Learning how to make maple syrup is such a fun thing to do. While it may seem like a daunting task (and yes, there is a lot of boiling time involved), the end result is more than worth it!
I was able to spend several hours on both Saturday and Sunday boiling down some of the sap we’ve collected. Saturday was windy and snowy, but Sunday was sunny and calm, so it wasn’t totally miserable. I’m guessing I made it through a little over 30 gallons over the two days, though I haven’t finished the second batch yet. If you haven’t yet made your own, let me show you how to make maple syrup (or at least my inexpensive method).
(Not sure how to get the sap in the first place? Learn how to tap maple trees here. Basically, you’re going to drill holes [generally 5/16″ but may vary depending on your spouts] about 1/2 – 1″ into the south-facing side of the tree, then gently tap the spout in with a rubber mallet. If it’s a sunny day and you found a good tree, the sap should start dripping almost instantaneously. Hang the buckets and listen to the drip, drip, drip.)
This was the first time I’ve boiled outside, so I had to set up a rough evaporator. I picked up a couple steam table pans to use as my evaporating vessels, but needed some place to keep them over a heat source.
I started with a double layer of standard cinder blocks formed to make three (almost) sides. Space them to accommodate the pans, so the lip will rest on the edge. Try to keep them as straight and level as possible – I found a relatively flat spot of ground, but didn’t go to extravagant lengths to make it perfectly level, just close enough.
Along the back, leave a space for some type of chimney. I made this out of single (8″ x 8″ x 8″) cinder blocks, and knocked the front out of the very bottom one to allow for a place for the smoke to vent. Make sure it extends at least several feet above the top of the sap. Maybe hard to explain, but just think of how a regular fireplace/chimney works. Once the pans were laid in place, I still had some gap along the top. To cover this and the front, I had some scrap pieces of cement board from the shower that fit the holes pretty well. Cement board doesn’t seem to be highly rated for heat, because the top piece was pretty crumbly after two days of burning.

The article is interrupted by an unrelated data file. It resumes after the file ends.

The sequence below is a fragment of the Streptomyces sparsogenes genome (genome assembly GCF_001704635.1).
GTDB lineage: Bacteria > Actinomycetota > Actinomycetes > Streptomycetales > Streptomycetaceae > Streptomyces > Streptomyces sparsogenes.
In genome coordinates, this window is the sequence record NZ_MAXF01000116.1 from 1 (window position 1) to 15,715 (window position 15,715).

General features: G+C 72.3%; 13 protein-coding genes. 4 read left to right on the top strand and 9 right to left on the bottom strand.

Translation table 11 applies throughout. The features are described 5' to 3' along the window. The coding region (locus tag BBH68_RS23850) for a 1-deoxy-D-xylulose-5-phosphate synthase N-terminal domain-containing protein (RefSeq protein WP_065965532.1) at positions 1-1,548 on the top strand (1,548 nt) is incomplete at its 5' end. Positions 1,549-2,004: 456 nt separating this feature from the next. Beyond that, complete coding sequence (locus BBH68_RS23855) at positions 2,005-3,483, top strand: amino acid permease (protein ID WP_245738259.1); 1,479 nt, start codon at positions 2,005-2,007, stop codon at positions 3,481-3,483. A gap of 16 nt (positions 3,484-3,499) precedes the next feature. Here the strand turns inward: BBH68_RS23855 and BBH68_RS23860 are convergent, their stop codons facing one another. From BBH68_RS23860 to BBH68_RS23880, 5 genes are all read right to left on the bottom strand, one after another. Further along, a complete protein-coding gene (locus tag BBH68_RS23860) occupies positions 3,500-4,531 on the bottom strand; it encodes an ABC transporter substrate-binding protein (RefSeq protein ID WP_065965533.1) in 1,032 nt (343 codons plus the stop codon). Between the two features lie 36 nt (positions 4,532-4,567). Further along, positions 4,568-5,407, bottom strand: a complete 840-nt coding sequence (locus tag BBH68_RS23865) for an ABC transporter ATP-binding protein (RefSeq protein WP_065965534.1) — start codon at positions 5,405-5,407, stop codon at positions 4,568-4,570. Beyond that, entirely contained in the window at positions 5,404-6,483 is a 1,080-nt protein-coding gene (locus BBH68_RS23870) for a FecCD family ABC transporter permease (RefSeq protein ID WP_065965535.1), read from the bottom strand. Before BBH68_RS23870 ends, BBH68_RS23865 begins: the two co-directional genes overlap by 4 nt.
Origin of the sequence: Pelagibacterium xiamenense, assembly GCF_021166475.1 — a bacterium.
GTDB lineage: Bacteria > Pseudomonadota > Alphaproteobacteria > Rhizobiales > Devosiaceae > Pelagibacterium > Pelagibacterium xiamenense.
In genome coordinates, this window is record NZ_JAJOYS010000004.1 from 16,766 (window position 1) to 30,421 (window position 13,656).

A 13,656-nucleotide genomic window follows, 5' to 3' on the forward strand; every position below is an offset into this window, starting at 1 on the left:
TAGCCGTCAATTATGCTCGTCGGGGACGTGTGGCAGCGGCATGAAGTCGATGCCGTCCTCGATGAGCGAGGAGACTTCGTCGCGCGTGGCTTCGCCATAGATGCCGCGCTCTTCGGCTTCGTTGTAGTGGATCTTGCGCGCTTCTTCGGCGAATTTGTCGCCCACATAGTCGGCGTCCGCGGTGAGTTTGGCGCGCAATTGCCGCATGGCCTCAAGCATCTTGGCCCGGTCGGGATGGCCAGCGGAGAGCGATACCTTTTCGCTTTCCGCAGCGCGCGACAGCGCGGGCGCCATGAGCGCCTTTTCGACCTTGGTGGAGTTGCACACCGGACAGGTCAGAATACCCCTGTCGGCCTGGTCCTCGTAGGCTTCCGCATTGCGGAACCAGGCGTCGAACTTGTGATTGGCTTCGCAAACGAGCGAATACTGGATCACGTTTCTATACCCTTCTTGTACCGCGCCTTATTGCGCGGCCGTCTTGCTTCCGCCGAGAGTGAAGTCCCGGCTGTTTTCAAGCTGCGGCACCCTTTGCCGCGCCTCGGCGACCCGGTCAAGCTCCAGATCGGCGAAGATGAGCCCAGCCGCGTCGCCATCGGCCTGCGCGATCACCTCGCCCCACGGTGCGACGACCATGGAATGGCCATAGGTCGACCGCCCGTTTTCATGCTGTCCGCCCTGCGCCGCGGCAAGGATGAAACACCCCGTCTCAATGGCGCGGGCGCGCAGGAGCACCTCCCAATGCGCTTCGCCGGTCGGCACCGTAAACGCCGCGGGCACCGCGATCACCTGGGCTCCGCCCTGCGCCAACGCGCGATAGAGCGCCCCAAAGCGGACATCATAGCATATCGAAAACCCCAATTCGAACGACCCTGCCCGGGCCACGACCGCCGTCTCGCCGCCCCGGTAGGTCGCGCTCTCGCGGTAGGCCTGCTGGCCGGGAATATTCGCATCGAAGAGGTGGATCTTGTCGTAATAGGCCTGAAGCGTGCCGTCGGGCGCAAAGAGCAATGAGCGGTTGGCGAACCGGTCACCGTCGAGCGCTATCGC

Preferably, the whole setup should be pretty airtight, with a small opening in the front to allow fresh air in, and the exhaust and smoke rising out the chimney. This will minimize the smoky flavor that the syrup takes on. Mine was certainly not airtight, but the chimney worked pretty well in taking most of the smoke out that way. Maybe next year I’ll make a permanent structure, and mortar all the cracks closed.
Once it gets boiling, it can go pretty quickly – I had to top off the pans fairly regularly, and add a couple more logs to the fire at least every half hour. It’s more hands-on and does require regular attention, and is not as easy as just putting it on the stove to boil, but it does go a lot quicker, and it’s nice to have an excuse to get outside.
All in all, it was fun to try a new method of boiling, and I’d say the first attempt was a success. Of course, this isn’t the only or best way of doing it. You can use an old barrel, splurge on a fancy evaporator, or go old-fashioned with a kettle hanging over the fire.
When it boiled down enough outside, I brought it in to finish on the stove. From the first batch (about half of the sap), I ended up with just under a half-gallon. It’s always amazing to me that you can turn something that’s basically water into such a treat. Now that you know how to make maple syrup for yourself, why don’t you give it a shot?